Sunday 21 July 2019

Cruel obstruction blocks Connacht's path to Europe

Gloucester 40-32 Connacht (AET)

Connacht’s Dave Heffernan can’t hide his disappointment at the final whistle
Connacht’s Dave Heffernan can’t hide his disappointment at the final whistle
Gloucester's Jonny May celebrates scoring a try in extra time
Gloucester's John Afoa (left) is tackled by Connacht's Eoin Mckeon during the European Champions Cup Play-off showdown
Connacht's Eoghan Masterson is shown a yellowcard and sinbinned by referee Romain Poite
David Kelly

David Kelly

Madness, the band, will be let loose in this stadium next weekend; madness of a wildly different variety occurred in Kingsholm yesterday.

From potty Poite to the mazy running of Mr Chaos, Johnny May, this sun-splashed spectacular had all the excitement expected of a desperate struggle between two sides deemed not good enough to qualify automatically for the Champions Cup.

Sadly for Pat Lam’s Connacht side, their extraordinary efforts after 100 minutes of effervescent, energetic and error-strewn rugby were not enough to earn his side’s place amongst the European elite.

Gloucester themselves may not yet even earn the distinction; they must endure yet another play-off – against Bordeaux-Begles next weekend in Worcester, as Suggs and Co pitch up here.

After this heart-stopping affair, one wonders would Connacht’s supporters have been able to surf another 80-minute wave of raucously rollercoasting emotions.

As is their wont, the plot read like a dog-eared action thriller.

Enmeshed in danger from the first page after conceding a horrendous score after just 73 seconds, they fought back manfully and seemed set fair to make a dramatic spring to glory when leading by four points as the end credits were being prepared.

Referee Romain Poite, interloping as a dastardly villain to green-tinted eyes, offered the home side more than a helping hand when ignoring a blatant obstruction during the final play of normal time which, thanks to Bill Meakes’ controversial try, ushered the game into extra-time and, ultimately a bridge too far for a tiring Connacht.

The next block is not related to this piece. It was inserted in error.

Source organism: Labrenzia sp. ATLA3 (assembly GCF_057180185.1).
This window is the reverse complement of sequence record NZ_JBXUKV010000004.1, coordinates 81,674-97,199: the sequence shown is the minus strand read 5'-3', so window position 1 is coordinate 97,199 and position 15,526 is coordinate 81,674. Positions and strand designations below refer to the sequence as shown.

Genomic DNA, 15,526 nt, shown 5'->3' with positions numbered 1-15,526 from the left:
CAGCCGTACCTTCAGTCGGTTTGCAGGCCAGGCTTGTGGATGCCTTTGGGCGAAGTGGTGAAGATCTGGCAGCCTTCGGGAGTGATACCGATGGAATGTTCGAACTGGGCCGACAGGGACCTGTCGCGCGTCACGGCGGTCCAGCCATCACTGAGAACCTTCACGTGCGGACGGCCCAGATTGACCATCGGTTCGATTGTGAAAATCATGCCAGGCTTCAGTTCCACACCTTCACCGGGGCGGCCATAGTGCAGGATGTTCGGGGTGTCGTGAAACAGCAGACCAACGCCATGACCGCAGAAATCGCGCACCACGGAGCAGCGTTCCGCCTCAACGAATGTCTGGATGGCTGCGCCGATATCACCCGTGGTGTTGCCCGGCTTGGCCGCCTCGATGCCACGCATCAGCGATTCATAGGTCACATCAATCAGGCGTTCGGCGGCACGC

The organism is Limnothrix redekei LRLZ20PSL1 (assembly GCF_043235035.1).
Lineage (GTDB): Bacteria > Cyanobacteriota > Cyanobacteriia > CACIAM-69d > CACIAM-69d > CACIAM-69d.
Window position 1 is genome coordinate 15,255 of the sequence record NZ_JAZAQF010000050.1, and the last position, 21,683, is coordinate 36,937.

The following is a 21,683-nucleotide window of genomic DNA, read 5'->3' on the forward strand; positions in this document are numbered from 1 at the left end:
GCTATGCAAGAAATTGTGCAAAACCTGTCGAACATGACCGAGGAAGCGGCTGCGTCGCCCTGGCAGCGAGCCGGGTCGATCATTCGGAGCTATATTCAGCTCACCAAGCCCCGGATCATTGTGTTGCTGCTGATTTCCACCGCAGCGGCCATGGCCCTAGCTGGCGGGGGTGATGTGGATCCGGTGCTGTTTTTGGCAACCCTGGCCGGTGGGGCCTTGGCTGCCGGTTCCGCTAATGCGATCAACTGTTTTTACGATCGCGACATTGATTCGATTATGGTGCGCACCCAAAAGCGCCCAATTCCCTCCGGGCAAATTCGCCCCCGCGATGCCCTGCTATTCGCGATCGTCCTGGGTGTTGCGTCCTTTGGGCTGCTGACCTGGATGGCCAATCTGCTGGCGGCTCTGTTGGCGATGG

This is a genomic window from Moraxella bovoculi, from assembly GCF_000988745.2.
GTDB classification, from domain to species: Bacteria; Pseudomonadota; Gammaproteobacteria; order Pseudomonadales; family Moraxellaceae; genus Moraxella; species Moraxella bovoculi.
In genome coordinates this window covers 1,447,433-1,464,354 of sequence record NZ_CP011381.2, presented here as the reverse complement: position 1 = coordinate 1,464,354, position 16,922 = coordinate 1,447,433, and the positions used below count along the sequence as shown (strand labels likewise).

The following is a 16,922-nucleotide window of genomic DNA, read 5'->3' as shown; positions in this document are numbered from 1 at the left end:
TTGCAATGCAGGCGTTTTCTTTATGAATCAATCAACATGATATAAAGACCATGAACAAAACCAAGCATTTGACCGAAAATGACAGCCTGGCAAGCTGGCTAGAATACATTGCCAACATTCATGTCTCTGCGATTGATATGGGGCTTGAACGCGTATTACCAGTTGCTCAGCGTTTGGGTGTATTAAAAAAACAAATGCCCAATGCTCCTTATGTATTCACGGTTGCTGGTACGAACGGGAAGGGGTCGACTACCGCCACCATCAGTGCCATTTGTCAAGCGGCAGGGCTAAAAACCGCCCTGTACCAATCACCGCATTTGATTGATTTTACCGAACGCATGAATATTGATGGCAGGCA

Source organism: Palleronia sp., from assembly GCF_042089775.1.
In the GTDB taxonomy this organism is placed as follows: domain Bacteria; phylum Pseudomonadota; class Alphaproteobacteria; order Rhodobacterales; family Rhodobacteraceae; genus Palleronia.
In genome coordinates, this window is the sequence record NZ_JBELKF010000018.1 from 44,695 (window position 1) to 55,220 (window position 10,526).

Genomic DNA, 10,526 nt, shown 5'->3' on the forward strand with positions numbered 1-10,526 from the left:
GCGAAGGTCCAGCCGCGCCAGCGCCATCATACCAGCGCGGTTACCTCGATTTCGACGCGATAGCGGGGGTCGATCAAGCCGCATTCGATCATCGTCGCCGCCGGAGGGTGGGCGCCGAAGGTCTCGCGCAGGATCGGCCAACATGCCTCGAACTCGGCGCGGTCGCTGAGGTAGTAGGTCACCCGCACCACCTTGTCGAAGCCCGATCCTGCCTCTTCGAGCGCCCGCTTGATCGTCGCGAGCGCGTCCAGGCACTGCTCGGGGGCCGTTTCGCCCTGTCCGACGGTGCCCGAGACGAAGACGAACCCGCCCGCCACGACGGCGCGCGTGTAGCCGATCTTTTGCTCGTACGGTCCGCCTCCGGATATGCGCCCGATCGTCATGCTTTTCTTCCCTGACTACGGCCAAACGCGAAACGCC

“For us it looked like there was blocking, one of our players looked like he was taken out, but you have to live with those calls,” said a gutted Lam after the piece.

Ben Kay, the former England player, called it “disgraceful”.

“At that moment, everyone thought we were done and dusted and the crowd were gone crazy but we re-gathered ourselves for extra-time,” added Lam.

Again, the pernickety Poite would influence matters, awarding Gloucester a penalty on the stroke of half-time in extra-time when Tom Palmer was clearly lying on the wrong side.

James Hook kicked his side 28-25 ahead and it didn’t appear as if the script could take any more dramatic lurches. But it did.

Matt Healy’s second try of the afternoon survived another TMO intervention, Robbie Henshaw being correctly absolved of a knock-on in the build-up and, 32-28 ahead with just eight minutes remaining, the game was again Connacht’s to lose.

Somehow they conspired to do so, needlessly tossing away possession; first, when Darren Dawidiuk mauled over close to the line after Dave Heffernan had been binned for Connacht.

Johnny May then poured salt into open wounds with a wondrous 70-yard run to secure the win, flooring Connacht and ending their dreams of qualifying for the Champions Cup by right for the first time in their history.